(Photo: Ale Ventura/PhotoAlto/Corbis)
James Prudhomme was camping on a beach in Nassau when he made a major career decision. Faced with a choice between an offer of a secure job at a large firm and a chance to join tiny Montreal tech start-up Recoset as its CEO, he took a month-long yoga and meditation retreat in the Bahamas. And it was there that he decided on joining Recoset—a tectonic career shift for the longtime AOL executive.
It may seem counterintuitive, but managers who spend time doing absolutely nothing are often quicker to come up with bold new products, business strategies or even career changes. A growing chorus of business leaders and psychologists suggest that great bosses carve out time for themselves to think. Strangely enough, it’s the execs with open-door policies who meet with a constant stream of people each day who may be closed to new ideas. It’s only when distractions are minimized that inspiration has a chance to strike.
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When he headed Microsoft, Bill Gates took twice-yearly “think weeks” from which friends, family and employees were banned. Amazon’s Jeff Bezos goes on three-day solo retreats four times a year and writes a short memo summarizing his insights upon his return. Not all of them contain strokes of genius, but one of those breaks resulted in the Kindle book reader.
“It gives you a chance to explore the longer-term opportunities,” says Prudhomme, “to visualize and manifest what you want things to look like.”
Psychologists who research what makes people creative say innovative thinking isn’t just something a lucky few are born with. It can be engineered, to some extent, in anyone. One way to do that is by unshackling yourself from your to-do list. When overscheduled execs are focused on a never-ending list of tasks, they are limited to short-term, linear thinking, explains Beth Altringer, a psychologist at Harvard’s experimental idea generation program, the Laboratory. There, she teaches courses with names like How to Create Things and Have Them Matter.
“Creative thinking is a much more exploratory process,” she says. Taking a break allows the mind to shift into what is known as associative thinking, in which new connections are forged between old ideas.
Jonah Lehrer, author of the new book Imagine: How Creativity Works, says slacking off from time to time is important. In a recent article in the U.K. edition of Wired, he describes a study by Simone Ritter, a PhD student at Radboud University, Nijmegen, where two groups of students were asked to consider the problem of long grocery-store lineups, and then to choose from a series of possible solutions. The teams’ brainstorming processes were much the same, but while one of the groups set straight to work, the other was encouraged to play video games first. The procrastinators proved better at picking the best solutions.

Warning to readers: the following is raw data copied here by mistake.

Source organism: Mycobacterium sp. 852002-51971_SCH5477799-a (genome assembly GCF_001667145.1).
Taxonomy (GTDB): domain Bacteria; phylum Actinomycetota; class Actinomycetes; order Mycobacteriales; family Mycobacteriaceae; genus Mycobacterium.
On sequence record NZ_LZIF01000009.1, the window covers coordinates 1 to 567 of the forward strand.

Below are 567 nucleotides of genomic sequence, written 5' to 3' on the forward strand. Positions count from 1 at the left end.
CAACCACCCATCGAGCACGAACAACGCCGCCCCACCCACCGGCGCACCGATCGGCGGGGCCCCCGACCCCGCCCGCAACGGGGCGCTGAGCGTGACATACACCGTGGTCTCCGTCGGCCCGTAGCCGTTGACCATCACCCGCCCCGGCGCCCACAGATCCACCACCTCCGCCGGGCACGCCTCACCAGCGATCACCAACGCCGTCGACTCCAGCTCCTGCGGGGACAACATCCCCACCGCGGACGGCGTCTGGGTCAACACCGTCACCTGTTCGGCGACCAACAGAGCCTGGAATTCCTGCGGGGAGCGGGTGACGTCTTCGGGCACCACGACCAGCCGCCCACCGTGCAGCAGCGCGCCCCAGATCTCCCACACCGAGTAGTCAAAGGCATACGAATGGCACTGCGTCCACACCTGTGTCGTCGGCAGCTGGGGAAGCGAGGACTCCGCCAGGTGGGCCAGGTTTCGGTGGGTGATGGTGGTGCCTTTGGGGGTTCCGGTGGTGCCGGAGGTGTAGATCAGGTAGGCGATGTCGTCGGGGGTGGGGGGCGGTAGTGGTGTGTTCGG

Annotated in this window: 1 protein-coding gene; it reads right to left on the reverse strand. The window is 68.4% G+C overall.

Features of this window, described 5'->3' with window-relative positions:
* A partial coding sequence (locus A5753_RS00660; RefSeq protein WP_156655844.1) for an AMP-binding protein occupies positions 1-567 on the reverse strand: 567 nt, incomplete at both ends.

The explanation for why procrastinating might be good for us lies in the brain’s right hemisphere, writes Lehrer, where relaxation stimulates what neuroscientists call alpha-wave radiation. Studies show that without these waves, people have trouble solving insight puzzles—riddle-like brain teasers in which solutions presents themselves when approached from different angles.
A long to-do list can also lead to stress, which leads to decision fatigue, says Altringer. That’s a phenomenon psychologists have just discovered where the more choices you make in a day, the worse those choices get as the hours tick by—and the more the brain takes easy, unimaginative shortcuts.
That said, how many managers feel comfortable ignoring their smartphones for a day, let alone for months or week? Dominic Barton, the global managing director of management consulting firm McKinsey, believes it’s as easy as finding two hours a week to be alone with one’s thoughts. “It’s like a board meeting, but it’s with yourself,” he explains. “You block that off, and you can do whatever you want in that time. I tell everyone, ‘Don’t bother me.’ I just close the door.”
Kick-starting the brain’s creative engine can be easier still. Altringer says taking a different route to the office can break the brain out of tired thinking patterns. Barton recommends picking up a brainy bestseller—such as Robert A. Caro’s recent tome on U.S. president Lyndon Johnson—to peruse on a long-haul flight. Even a round of golf has restorative value, says Prudhomme. “For me, it works well to get downtime from a retreat, but other people like to coach kids’ hockey.” So there you have it: a great excuse to play more golf.